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Office of Labor-Management Standards
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Office of Labor-Management Standards (OLMS)

U.S. Department of Labor
Office of Labor-Management Standards
Cincinnati District Office
36 East Seventh Street, Suite 2550
Cincinnati, OH 45202
(513) 684-6840 Fax: (513) 684-6845




March 23, 2011


Ms. Debra Osborne, President
Wayne Professional Nurses Association
PO Box 125
Eldorado, OH 45321 Case Number: ||||||||||||||||||||||||||||||
LM Number: 518152

Dear Ms. Osborne:

This office has recently completed an audit of the Wayne Professional Nurses Association under the Compliance Audit Program (CAP) to determine your organization’s compliance with the provisions of the Labor-Management Reporting and Disclosure Act of 1959 (LMRDA). As discussed during the exit interview with Treasurer Anita Stockton on March 14, 2011, the following problems were disclosed during the CAP. The matters listed below are not an exhaustive list of all possible problem areas since the audit conducted was limited in scope.

Recordkeeping Violations

Title II of the LMRDA establishes certain reporting and recordkeeping requirements. Section 206 requires, among other things, that labor organizations maintain adequate records for at least five years by which each receipt and disbursement of funds, as well as all account balances, can be verified, explained, and clarified. As a general rule, labor organizations must maintain all records used or received in the course of union business.

For disbursements, this includes not only original bills, invoices, receipts, vouchers, and applicable resolutions, but also documentation showing the nature of the union business requiring the disbursement, the goods or services received, and the identity of the recipient(s) of the goods or services. In most instances, this documentation requirement can be satisfied with a sufficiently descriptive expense receipt or invoice. If an expense receipt is not sufficiently descriptive, a union officer or employee should write a note on it providing the additional information. For money it receives, the labor organization must keep at least one record showing the date, amount, purpose, and source of that money. The labor organization must also retain bank records for all accounts.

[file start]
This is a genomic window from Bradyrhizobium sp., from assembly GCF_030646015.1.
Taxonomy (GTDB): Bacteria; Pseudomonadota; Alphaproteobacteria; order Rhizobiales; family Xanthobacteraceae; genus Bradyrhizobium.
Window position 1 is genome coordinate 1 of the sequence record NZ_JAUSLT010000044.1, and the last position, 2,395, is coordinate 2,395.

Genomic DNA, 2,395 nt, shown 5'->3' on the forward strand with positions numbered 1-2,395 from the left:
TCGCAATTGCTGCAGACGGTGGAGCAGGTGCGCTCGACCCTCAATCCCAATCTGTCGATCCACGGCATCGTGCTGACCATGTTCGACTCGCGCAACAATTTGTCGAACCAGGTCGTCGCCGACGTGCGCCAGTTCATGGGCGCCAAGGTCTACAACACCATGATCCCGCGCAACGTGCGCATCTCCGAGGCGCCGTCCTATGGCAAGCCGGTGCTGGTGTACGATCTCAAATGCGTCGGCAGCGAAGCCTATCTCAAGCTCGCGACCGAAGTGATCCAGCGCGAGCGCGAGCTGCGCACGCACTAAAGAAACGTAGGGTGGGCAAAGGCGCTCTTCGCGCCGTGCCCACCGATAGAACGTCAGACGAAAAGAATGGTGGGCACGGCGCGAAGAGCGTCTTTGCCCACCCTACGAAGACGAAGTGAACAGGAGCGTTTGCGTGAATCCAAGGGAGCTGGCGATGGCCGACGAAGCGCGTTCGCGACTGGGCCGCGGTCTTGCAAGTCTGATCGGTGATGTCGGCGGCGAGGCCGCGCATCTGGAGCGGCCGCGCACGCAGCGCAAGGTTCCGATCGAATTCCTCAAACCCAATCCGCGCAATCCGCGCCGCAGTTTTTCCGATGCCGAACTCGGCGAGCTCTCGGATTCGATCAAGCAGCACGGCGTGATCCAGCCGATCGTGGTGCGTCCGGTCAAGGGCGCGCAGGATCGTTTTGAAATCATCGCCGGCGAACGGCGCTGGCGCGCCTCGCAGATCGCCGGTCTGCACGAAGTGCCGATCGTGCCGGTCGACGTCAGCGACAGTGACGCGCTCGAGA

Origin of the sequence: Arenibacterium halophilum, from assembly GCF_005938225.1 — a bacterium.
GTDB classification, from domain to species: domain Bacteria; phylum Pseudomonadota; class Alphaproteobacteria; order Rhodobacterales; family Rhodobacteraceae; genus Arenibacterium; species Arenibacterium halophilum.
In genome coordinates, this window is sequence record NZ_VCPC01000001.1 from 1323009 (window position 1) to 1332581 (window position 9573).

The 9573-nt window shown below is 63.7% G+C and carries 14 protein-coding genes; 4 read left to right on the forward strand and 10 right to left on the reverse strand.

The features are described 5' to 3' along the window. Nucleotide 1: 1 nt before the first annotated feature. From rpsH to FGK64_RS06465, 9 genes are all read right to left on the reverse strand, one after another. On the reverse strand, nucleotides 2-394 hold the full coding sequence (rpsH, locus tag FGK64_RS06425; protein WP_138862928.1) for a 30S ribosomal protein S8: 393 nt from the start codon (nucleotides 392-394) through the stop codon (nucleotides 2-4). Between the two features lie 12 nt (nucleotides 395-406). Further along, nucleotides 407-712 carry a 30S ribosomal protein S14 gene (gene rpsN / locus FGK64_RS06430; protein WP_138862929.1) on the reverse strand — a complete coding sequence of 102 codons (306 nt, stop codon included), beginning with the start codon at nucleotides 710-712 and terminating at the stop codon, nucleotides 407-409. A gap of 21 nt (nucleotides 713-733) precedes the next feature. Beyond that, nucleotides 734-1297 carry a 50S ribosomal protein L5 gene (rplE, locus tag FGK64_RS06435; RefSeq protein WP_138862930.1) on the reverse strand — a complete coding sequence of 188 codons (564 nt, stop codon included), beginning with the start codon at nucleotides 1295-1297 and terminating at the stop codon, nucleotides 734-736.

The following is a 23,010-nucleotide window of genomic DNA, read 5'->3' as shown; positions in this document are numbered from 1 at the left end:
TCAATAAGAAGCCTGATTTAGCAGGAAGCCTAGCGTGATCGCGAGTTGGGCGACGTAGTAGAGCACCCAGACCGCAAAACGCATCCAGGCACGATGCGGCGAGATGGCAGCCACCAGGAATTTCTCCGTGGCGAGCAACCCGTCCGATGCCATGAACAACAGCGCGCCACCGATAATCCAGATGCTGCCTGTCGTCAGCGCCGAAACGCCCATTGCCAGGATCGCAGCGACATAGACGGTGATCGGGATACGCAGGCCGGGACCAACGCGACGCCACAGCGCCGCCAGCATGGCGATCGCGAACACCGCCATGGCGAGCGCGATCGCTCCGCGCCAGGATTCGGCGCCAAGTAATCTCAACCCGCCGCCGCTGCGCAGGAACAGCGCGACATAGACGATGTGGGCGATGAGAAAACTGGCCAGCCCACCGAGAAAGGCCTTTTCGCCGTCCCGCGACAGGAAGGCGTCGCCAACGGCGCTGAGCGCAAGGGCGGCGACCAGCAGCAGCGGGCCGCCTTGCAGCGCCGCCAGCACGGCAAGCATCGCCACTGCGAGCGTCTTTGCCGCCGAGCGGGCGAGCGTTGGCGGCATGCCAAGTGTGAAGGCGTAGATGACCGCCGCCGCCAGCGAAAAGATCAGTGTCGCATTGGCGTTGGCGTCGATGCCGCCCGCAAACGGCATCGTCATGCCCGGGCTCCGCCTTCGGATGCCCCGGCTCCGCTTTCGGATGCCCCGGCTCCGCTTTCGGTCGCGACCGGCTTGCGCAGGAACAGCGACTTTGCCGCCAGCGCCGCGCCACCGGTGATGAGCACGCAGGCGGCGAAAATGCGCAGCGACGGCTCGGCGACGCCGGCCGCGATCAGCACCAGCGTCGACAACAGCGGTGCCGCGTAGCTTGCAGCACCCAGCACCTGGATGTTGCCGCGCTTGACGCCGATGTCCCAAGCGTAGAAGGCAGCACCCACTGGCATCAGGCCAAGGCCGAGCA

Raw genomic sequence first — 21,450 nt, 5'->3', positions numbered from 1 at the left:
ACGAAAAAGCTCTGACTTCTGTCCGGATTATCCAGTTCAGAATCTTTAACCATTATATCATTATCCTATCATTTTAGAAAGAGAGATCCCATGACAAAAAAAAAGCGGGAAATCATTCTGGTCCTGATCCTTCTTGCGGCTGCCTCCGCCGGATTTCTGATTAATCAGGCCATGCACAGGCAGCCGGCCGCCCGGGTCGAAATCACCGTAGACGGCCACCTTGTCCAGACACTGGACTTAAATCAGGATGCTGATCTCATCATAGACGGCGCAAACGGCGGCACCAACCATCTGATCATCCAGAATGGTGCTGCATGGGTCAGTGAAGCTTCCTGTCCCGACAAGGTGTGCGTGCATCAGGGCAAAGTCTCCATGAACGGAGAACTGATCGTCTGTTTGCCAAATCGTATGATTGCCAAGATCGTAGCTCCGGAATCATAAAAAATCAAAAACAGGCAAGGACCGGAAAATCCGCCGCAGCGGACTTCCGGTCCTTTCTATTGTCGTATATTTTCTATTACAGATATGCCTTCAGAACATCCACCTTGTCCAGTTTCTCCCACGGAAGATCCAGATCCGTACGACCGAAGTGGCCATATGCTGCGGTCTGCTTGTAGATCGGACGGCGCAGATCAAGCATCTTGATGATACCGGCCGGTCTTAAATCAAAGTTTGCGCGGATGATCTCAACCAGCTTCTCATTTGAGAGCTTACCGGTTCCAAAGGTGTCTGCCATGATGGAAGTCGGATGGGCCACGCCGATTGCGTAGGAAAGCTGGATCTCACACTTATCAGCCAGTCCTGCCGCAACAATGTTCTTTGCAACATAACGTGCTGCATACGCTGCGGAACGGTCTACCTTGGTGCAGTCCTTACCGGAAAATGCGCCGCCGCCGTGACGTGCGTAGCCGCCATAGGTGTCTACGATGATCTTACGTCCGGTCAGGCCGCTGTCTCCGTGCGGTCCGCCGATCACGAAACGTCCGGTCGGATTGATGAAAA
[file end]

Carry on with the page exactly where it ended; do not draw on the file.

The audit of Wayne Professional Nurses Association’s 2009 records revealed the following recordkeeping violations:

1. Hourly Payments to Officers

Wayne Professional Nurses Association did not retain adequate documentation for payments to you, Vice President Jennifer Hamm, Treasurer Stockton, and Chief Steward Rose Hall totaling at least $1,100. For example, the union made a total of ten payments during the audit period to you, Vice President Hamm, Treasurer Stockton, and Chief Steward Hall for union business conducted after work hours at a rate of $25 per hour. However, the union did not retain any documentation to support the payments.

As noted above, labor organizations must retain supporting documentation for all disbursements. Payments to officers such as the ones cited above should be supported by documents showing the dates work was performed, the number of hours worked, the rate of pay, and the work performed. In addition, there should be records indicating that the payments were authorized. The president and treasurer (or corresponding principal officers) of your union, who are required to sign your union’s LM report, are responsible for properly maintaining union records.

2. Receipt Dates not Recorded